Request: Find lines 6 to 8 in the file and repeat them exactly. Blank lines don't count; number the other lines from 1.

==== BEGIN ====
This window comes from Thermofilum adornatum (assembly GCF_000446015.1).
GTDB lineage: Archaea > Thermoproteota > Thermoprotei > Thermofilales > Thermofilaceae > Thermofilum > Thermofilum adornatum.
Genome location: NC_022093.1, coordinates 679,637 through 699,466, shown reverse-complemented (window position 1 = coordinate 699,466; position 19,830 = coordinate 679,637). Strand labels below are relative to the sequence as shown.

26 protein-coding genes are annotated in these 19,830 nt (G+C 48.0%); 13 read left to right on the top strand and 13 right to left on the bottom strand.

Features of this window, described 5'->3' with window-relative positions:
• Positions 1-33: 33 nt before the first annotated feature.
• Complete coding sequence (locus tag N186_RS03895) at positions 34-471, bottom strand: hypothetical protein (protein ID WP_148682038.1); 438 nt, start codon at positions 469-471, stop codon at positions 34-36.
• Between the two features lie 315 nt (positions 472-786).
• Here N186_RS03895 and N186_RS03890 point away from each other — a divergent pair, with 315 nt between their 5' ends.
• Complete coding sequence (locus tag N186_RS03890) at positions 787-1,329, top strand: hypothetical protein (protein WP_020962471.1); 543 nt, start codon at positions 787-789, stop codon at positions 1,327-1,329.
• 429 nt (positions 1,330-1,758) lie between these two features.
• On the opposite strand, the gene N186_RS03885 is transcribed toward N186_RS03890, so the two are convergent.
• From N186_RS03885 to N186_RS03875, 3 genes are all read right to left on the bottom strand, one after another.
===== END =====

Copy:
• Positions 1-33: 33 nt before the first annotated feature.
• Complete coding sequence (locus tag N186_RS03895) at positions 34-471, bottom strand: hypothetical protein (protein ID WP_148682038.1); 438 nt, start codon at positions 469-471, stop codon at positions 34-36.
• Between the two features lie 315 nt (positions 472-786).